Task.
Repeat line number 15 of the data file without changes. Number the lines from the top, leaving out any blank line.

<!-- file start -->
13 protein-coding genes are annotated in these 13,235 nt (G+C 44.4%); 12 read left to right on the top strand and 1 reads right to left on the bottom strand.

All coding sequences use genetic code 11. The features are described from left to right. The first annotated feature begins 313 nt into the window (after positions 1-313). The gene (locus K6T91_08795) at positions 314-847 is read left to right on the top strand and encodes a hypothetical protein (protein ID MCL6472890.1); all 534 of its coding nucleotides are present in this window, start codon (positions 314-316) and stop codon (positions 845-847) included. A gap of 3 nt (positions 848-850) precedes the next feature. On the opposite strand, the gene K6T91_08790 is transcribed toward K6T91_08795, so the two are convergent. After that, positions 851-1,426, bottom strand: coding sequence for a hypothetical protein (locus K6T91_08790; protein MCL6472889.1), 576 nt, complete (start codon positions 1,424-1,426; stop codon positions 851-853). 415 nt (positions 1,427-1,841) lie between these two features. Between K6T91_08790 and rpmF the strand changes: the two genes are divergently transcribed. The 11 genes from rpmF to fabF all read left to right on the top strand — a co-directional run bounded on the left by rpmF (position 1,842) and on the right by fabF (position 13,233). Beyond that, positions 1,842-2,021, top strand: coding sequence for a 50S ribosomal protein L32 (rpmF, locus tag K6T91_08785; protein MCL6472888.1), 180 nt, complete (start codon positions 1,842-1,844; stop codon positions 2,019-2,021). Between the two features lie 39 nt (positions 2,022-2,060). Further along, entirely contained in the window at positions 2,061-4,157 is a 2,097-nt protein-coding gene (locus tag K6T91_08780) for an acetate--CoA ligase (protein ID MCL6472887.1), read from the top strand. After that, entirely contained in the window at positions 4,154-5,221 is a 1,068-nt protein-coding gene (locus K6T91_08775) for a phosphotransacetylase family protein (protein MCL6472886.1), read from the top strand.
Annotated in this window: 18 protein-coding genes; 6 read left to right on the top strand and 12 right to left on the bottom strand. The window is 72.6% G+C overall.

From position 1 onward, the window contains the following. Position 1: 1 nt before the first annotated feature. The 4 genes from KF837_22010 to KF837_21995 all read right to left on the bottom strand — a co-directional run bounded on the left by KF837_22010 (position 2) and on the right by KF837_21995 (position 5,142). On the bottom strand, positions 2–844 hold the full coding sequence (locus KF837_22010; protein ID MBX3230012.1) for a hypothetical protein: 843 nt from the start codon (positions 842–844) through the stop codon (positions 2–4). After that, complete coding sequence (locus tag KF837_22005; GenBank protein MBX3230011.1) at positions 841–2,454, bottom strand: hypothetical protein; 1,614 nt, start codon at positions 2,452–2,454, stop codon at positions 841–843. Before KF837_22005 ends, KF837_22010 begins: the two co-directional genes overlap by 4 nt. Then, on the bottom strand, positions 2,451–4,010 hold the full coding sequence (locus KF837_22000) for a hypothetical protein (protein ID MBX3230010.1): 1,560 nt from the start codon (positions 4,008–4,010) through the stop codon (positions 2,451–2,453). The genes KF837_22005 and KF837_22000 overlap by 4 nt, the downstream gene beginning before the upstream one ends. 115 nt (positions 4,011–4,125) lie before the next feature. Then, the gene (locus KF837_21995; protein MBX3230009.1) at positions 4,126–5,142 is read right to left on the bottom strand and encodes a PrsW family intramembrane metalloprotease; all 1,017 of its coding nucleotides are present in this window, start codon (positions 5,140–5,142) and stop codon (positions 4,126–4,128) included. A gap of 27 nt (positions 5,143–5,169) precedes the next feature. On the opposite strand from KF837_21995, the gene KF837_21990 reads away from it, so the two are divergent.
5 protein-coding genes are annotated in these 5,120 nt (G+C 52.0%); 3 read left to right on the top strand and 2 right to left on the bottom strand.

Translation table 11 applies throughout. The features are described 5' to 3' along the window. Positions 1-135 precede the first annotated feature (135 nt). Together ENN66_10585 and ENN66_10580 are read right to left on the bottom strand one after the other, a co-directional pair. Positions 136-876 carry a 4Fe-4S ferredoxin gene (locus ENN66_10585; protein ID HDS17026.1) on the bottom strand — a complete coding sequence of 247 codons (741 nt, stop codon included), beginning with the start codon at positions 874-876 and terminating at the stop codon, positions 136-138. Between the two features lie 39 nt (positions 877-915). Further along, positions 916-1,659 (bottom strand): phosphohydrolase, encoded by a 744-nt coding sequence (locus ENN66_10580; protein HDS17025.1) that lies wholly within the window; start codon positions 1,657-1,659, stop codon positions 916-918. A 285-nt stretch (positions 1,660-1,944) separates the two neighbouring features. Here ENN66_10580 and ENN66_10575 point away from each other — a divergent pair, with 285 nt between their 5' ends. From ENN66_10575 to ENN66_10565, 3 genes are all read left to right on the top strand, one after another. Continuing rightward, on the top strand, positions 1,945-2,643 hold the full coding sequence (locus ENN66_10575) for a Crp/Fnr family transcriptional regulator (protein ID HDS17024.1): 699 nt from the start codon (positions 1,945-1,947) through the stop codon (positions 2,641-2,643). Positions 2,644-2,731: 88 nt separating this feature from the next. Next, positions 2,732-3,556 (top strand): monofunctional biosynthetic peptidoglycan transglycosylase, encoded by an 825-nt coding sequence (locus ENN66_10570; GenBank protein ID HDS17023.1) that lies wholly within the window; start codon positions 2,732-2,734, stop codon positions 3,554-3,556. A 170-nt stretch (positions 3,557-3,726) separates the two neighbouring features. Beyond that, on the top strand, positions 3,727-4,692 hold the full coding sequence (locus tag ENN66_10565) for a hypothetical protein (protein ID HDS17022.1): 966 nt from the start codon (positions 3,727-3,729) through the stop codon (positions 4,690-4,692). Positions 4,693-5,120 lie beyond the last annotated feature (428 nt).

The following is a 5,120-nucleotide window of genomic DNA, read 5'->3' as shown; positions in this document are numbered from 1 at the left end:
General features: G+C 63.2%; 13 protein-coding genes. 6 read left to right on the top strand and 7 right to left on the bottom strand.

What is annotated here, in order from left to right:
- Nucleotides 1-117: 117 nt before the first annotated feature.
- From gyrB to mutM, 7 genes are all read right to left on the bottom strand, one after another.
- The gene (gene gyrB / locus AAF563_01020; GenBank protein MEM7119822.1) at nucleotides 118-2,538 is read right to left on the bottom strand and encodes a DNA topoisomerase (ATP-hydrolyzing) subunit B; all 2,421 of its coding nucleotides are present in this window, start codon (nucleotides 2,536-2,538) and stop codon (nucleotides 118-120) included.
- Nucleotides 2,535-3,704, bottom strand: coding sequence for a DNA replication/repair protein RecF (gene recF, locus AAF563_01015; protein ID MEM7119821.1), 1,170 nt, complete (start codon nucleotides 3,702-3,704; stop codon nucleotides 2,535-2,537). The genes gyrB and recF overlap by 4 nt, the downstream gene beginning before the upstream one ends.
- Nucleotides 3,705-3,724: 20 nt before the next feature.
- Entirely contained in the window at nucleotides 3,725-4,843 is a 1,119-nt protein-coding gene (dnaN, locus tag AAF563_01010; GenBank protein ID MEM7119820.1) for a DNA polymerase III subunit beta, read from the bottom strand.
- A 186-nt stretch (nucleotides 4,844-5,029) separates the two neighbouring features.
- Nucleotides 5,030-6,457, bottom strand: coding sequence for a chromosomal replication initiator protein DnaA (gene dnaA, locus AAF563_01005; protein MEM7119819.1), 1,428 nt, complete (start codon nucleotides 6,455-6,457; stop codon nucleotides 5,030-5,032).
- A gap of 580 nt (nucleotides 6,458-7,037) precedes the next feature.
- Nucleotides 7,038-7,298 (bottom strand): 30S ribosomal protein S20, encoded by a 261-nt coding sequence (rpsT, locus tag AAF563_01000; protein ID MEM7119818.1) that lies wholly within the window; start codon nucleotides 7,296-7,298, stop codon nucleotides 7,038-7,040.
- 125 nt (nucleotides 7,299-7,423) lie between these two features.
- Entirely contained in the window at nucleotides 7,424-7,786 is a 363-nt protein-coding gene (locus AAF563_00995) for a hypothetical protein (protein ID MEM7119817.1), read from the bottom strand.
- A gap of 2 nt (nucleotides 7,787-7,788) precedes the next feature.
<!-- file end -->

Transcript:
- Entirely contained in the window at nucleotides 3,725-4,843 is a 1,119-nt protein-coding gene (dnaN, locus tag AAF563_01010; GenBank protein ID MEM7119820.1) for a DNA polymerase III subunit beta, read from the bottom strand.